Roundup! Bison in Theodore Roosevelt National Park rounded up, relocated
MEDORA, N.D.—A bison roundup is underway at Theodore Roosevelt National Park with the goal of relocating a portion of the park's bison population elsewhere to keep them from growing too numerous.
It's a process that calls for manpower and machinery, as bison are processed through a series of chambers and into a hydraulic mechanism that holds them in place while hair and blood samples can be collected and tags affixed.
The entire apparatus shudders when over a thousand pounds of ornery bison struggles to break free of the firm hydraulic grip. Biologists and park rangers work quickly, safely and efficiently to process the massive beast and let it go along on its way. From there, the animals will flow to one of a number of holding pens that will separate the bison destined to remain in the park and those that will journey elsewhere.
"What we're doing is preserving the bison population while also preserving the landscape that supports them," said Eileen Andes, chief of interpretation and public affairs for the park. "So the animals are confined into the park, there's plenty of room for them but they don't have any natural predators."
The purpose of the roundup is to not only help maintain healthy bison population numbers, but also prevent any detrimental impact to the park's resources that might result from an abundance of bison.
"We have a whole bunch of grazing and browsing animals, if their population continues to increase you have overgrazing and resource damage and once that starts to happen it's really really hard to recover so we don't want it to get to that point," Andes said.
Blake McCann, a wildlife biologist overseeing the processing, said that beyond keeping an eye on the health of the herd to ensure that no disease is being sent out of the park, the genetic analysis performed on hair follicles and blood samples collected allows officials to redistribute bison in a smarter way.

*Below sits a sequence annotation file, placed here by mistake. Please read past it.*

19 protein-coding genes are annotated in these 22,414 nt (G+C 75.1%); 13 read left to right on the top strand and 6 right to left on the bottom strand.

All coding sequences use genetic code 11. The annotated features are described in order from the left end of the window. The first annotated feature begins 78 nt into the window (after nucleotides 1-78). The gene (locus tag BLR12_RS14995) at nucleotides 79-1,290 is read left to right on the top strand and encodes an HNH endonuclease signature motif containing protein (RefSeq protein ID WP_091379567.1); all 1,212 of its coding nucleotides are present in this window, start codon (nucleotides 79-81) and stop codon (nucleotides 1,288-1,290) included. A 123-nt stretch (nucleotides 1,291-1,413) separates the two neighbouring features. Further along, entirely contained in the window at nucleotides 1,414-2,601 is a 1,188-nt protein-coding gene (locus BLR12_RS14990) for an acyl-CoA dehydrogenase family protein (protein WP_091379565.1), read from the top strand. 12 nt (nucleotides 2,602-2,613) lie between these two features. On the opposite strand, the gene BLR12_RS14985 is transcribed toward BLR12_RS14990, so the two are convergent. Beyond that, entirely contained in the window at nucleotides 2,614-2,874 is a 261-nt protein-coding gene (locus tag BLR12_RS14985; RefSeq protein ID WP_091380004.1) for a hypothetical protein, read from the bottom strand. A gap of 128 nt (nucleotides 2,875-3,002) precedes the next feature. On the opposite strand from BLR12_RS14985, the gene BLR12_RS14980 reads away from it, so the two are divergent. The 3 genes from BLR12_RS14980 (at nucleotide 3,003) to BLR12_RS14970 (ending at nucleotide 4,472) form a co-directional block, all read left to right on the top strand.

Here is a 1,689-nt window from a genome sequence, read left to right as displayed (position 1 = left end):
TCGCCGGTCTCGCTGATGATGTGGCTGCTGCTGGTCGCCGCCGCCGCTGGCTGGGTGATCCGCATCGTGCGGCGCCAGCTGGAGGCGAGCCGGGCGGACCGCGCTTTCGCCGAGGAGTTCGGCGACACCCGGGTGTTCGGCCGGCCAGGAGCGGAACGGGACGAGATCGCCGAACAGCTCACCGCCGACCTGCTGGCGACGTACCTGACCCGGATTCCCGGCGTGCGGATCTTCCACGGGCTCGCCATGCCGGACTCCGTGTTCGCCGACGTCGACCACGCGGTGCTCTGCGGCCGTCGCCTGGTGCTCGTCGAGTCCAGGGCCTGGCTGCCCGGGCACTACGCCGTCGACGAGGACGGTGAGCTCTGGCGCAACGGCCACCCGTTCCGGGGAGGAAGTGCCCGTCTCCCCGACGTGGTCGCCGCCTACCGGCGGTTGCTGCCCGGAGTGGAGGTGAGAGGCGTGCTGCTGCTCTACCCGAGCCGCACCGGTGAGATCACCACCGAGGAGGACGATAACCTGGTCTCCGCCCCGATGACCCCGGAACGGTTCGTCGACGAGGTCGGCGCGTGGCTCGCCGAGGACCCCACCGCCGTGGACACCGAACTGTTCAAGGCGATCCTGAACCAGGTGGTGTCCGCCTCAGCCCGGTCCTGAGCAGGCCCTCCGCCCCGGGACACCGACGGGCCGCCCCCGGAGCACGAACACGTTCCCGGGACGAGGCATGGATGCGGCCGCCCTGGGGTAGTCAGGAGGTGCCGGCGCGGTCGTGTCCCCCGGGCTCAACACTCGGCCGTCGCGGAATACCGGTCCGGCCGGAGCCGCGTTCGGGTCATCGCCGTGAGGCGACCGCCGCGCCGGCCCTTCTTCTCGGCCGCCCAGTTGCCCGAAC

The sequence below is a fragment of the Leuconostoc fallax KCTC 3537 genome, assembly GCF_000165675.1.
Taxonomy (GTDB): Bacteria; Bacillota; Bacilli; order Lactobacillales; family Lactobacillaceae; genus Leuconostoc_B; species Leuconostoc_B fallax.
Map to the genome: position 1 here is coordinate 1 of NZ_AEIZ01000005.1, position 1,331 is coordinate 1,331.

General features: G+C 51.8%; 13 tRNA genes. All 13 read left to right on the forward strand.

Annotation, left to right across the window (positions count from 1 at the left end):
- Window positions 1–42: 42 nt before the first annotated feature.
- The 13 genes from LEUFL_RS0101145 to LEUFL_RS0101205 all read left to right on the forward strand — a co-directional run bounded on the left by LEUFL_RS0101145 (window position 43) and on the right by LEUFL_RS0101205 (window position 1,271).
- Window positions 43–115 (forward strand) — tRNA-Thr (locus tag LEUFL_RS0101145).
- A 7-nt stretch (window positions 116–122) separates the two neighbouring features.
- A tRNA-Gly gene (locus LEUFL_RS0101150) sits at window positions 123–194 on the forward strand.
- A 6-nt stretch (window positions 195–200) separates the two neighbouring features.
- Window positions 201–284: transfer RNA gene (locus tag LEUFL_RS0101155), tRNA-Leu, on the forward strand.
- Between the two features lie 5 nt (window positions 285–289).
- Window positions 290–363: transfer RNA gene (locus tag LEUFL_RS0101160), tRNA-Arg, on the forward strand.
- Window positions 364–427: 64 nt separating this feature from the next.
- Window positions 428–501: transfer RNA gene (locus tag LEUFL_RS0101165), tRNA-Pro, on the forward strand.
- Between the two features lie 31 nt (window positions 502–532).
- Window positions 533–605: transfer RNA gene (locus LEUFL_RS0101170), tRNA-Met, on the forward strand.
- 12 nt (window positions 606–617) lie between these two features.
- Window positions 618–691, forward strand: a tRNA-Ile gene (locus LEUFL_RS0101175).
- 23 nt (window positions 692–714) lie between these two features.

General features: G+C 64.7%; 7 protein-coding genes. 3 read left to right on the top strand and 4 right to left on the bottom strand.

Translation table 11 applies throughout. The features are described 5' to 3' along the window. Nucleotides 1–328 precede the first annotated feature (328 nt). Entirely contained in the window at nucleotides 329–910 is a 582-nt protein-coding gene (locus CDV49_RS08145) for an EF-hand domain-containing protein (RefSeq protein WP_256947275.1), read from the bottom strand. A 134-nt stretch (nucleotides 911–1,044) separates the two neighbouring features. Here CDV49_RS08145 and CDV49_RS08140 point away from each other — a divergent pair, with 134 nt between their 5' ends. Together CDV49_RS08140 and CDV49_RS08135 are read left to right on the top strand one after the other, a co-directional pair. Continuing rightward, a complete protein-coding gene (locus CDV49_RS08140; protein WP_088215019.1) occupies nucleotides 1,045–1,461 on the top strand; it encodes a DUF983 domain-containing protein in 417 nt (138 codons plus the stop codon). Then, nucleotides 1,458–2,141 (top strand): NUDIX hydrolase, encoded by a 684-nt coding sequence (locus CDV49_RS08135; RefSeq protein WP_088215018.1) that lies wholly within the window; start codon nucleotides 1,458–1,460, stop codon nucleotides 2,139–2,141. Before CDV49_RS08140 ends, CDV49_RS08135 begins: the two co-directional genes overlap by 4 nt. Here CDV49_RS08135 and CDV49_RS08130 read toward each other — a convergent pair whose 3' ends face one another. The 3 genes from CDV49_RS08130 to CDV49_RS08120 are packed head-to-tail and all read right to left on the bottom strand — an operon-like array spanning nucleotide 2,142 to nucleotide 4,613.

"The concern is that when you have isolated populations then over time they tend to lose genetic diversity. It's what we call genetic drift, it's the random loss of diversity over time," McCann said. "What we're trying to understand is genetic variation across herds ... and then ask the question, 'How can we share individuals so that we can spread the wealth of genetic diversity and optimize the diversity of all our herds?'"
The roundup is being conducted with the goal of causing as little stress as is possible to the bison. They are shepherded a pair of helicopters tasked with locating and then leading the bison to where they are wanted, funneling them into a crowding pen to be processed one-by-one. The sheer size of the bison and their lack of domestication makes this uniquely challenging.
"There's danger in any kind of roundup situation," McCann said. "There's no level of tameness to be expected, you have to treat them like they're a wild animal. Which they are."
The work is slated to continue throughout this week, but Andes expected they'll have likely finished rounding up the bison in less time than that. The goal is to try and round up as many individuals in the herd as possible—all outgoing bison will have their blood drawn, but the ones marked to stay will only have a sampling of about 50 blood draws performed.
Last year saw the north unit of the park host a similar roundup, and Andes said they'd be taking next year off.